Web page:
Simplify your information

The popularity of infographics is because they can distill complex ideas into a simple visual form. This principal advantage of infographics can work towards their disadvantage too. Graphically representing a complex idea or data into simple visual form requires specific skills. So until your infographic translates to the point, ‘It's so simple!’ expression rather than ‘so clumsy’, your objective is not really achieved.

Focus on your point

Simplicity is the result of focus. So your infographic cannot astray into an assortment of facts and figures on different ends. Before starting its development, you have to focus on streamlining it on a single topic.

Infographics are not randomly assembled compilation of data. Instead, an infographic is showcasing a single, focused point of information and data related to that.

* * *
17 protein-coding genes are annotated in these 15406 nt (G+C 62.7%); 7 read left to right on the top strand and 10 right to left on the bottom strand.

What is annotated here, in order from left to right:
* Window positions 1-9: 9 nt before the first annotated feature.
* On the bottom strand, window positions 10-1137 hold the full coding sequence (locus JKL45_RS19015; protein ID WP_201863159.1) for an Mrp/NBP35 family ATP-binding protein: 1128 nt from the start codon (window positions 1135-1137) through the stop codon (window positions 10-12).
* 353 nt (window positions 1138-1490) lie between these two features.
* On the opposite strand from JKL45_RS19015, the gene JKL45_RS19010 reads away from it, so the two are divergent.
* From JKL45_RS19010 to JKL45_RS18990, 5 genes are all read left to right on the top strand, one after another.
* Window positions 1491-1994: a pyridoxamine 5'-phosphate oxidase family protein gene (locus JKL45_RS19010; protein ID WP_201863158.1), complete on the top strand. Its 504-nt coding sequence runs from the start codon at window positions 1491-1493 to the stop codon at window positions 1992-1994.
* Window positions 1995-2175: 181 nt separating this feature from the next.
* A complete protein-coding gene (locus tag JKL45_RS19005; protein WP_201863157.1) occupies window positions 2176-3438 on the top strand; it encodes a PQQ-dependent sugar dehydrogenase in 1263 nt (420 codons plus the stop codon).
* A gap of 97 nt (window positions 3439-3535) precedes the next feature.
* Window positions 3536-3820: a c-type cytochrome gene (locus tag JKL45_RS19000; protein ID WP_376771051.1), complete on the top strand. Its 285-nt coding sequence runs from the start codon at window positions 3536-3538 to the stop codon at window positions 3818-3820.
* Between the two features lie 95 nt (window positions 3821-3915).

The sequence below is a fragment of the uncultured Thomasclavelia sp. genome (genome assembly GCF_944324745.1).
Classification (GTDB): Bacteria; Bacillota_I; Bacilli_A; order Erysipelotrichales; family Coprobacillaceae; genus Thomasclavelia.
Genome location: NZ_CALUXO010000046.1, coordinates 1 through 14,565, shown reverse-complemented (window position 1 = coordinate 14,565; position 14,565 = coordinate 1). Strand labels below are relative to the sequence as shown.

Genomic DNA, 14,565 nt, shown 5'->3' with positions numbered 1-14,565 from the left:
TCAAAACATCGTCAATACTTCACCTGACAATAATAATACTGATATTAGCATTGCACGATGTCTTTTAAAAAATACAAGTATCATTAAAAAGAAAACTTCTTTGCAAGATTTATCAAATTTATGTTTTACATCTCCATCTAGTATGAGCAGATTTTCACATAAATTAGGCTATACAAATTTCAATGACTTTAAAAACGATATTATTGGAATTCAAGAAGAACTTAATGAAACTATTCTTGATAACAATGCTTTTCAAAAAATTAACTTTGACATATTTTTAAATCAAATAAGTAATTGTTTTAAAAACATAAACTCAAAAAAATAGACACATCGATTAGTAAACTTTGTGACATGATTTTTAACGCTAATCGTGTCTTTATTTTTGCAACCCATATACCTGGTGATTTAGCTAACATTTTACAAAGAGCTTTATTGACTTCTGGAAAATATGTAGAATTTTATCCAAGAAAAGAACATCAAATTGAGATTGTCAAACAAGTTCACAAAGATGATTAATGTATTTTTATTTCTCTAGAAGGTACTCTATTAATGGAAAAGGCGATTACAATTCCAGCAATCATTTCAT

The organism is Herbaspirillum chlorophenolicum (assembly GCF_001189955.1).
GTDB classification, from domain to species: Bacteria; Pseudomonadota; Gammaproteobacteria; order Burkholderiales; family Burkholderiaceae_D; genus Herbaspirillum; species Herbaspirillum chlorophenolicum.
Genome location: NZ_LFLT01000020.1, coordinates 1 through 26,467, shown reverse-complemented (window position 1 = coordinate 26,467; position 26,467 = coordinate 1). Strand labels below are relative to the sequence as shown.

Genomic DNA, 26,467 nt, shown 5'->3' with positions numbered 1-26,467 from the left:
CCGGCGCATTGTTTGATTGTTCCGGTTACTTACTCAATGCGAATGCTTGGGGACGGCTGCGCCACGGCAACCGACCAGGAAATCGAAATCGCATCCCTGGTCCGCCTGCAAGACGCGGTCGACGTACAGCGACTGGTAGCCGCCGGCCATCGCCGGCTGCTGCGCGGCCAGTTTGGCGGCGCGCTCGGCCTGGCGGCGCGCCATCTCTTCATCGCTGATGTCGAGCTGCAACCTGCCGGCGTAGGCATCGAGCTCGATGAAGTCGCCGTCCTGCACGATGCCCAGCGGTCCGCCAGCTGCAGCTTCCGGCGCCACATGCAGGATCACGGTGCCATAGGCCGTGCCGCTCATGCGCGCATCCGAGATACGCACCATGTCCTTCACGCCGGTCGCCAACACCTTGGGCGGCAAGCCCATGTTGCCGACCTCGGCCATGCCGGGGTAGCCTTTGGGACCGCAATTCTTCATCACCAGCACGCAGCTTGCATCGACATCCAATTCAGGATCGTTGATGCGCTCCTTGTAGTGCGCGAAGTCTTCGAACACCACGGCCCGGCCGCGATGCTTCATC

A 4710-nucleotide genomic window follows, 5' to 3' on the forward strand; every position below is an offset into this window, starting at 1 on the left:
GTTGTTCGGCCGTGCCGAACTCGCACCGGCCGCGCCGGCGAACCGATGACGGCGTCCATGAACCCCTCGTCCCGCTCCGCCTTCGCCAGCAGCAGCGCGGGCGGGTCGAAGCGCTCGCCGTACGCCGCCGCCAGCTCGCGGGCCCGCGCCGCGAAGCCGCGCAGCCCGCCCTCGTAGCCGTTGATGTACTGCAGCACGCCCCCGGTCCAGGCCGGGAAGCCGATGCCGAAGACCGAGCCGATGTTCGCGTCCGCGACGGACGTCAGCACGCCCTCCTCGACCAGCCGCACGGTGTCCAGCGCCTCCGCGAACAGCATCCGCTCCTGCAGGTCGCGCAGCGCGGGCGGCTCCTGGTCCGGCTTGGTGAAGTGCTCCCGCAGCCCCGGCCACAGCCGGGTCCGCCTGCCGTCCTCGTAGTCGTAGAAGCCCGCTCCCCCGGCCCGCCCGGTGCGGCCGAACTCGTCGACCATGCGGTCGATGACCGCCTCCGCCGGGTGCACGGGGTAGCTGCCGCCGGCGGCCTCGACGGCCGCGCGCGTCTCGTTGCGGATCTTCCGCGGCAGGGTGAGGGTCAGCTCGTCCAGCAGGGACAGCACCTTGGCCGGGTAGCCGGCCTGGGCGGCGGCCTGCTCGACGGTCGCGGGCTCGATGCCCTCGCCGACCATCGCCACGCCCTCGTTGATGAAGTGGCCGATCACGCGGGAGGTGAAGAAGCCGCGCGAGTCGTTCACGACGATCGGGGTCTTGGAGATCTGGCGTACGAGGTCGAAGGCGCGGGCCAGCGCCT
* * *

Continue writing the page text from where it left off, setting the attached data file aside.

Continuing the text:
Represent your points visually

The very basis of developing an infographic is to minimize our efforts to comprehend the information. Only a balanced chart of visual and text can make it possible. Text heavy infographics are audience' pain points and actually defeat the purpose of making an infographic in the first place. So a perfect match and balance of information and graphics go a long way into developing an infographic.

Make it easy on the eyes

An infographic may get lost in its resizing.

If the designer makes an infographic huge in its size and the developer has to downsize it, the readability gets lost.

Infographics may have a variety of font sizes. Ensure that the smallest font on your infographic can be seen without too much difficulty.